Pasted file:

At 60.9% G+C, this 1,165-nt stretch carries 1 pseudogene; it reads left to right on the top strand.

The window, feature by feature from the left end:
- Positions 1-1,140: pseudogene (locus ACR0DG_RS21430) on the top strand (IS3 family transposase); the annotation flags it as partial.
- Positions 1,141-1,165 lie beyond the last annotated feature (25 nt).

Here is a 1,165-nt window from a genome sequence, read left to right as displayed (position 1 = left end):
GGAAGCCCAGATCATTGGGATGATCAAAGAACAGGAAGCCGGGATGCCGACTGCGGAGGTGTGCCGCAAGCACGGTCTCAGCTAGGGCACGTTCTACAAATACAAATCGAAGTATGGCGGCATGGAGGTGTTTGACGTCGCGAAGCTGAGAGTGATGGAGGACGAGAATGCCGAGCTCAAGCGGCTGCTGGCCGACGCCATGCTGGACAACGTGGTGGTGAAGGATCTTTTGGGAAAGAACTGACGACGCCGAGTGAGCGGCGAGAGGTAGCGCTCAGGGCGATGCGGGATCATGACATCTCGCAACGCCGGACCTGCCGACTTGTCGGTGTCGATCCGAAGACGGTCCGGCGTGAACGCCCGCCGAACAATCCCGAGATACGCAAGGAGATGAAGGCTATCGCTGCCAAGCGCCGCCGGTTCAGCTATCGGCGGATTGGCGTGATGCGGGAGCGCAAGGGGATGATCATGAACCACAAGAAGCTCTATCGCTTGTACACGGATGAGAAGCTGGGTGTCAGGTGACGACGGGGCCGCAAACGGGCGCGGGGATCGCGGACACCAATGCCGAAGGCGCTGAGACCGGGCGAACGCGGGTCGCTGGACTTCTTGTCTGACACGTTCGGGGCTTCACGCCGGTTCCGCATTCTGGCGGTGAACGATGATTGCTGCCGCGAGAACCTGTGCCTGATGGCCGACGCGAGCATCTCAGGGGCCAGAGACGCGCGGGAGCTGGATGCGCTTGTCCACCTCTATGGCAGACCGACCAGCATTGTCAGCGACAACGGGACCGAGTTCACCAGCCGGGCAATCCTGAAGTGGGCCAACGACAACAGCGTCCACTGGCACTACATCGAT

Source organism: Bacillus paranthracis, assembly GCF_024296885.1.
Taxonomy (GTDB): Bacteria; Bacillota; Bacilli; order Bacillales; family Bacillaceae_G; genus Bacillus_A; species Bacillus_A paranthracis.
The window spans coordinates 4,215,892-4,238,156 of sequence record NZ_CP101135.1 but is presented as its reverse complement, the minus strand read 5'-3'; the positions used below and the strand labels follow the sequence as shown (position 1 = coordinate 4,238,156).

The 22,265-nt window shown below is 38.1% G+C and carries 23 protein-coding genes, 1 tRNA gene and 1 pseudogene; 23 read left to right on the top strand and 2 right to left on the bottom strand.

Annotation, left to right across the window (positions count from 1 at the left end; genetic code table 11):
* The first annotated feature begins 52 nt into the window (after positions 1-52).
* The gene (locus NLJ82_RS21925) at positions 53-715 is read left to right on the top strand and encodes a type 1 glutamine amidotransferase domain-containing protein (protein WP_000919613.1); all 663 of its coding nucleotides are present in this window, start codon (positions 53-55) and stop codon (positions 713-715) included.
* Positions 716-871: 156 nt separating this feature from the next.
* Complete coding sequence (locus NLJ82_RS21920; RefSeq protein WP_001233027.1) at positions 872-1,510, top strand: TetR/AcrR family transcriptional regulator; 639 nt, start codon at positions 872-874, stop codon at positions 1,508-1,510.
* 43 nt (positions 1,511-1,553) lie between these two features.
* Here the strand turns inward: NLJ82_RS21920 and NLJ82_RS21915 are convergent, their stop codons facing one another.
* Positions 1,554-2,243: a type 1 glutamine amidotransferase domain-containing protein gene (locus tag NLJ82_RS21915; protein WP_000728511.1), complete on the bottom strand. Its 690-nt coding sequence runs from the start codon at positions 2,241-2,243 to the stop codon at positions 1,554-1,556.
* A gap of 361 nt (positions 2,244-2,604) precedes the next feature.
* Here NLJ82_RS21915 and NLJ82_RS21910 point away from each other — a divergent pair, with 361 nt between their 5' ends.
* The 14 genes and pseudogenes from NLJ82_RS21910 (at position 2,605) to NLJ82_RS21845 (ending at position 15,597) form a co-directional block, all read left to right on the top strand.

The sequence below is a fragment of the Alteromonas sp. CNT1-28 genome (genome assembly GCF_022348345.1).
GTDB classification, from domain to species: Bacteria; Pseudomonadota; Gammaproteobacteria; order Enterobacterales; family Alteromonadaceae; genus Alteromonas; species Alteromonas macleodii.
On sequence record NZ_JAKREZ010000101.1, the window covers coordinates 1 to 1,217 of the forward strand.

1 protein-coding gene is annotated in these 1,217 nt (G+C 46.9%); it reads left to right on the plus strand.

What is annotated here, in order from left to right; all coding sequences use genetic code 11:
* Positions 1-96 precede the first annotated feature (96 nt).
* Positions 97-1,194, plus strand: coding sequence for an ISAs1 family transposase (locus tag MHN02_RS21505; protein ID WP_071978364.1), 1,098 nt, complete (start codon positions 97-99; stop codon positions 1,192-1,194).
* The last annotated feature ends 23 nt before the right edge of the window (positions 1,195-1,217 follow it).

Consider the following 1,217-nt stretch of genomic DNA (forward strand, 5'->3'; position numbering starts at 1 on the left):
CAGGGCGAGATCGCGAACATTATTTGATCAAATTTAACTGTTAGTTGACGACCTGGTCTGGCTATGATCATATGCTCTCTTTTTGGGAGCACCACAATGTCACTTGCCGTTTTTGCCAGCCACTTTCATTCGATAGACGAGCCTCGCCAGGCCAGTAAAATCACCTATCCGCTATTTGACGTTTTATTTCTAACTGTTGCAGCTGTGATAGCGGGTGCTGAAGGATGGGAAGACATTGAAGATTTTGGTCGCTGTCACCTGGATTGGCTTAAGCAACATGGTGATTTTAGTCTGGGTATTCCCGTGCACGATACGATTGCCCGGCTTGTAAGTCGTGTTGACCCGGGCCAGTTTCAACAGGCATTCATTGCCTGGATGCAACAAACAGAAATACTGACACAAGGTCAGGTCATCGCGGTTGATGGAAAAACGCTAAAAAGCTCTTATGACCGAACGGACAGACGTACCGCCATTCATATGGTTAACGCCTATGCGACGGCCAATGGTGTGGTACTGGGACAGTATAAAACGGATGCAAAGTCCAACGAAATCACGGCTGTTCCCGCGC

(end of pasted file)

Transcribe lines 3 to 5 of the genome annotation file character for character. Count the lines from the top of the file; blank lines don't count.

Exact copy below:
- Positions 1-1,140: pseudogene (locus ACR0DG_RS21430) on the top strand (IS3 family transposase); the annotation flags it as partial.
- Positions 1,141-1,165 lie beyond the last annotated feature (25 nt).

Here is a 1,165-nt window from a genome sequence, read left to right as displayed (position 1 = left end):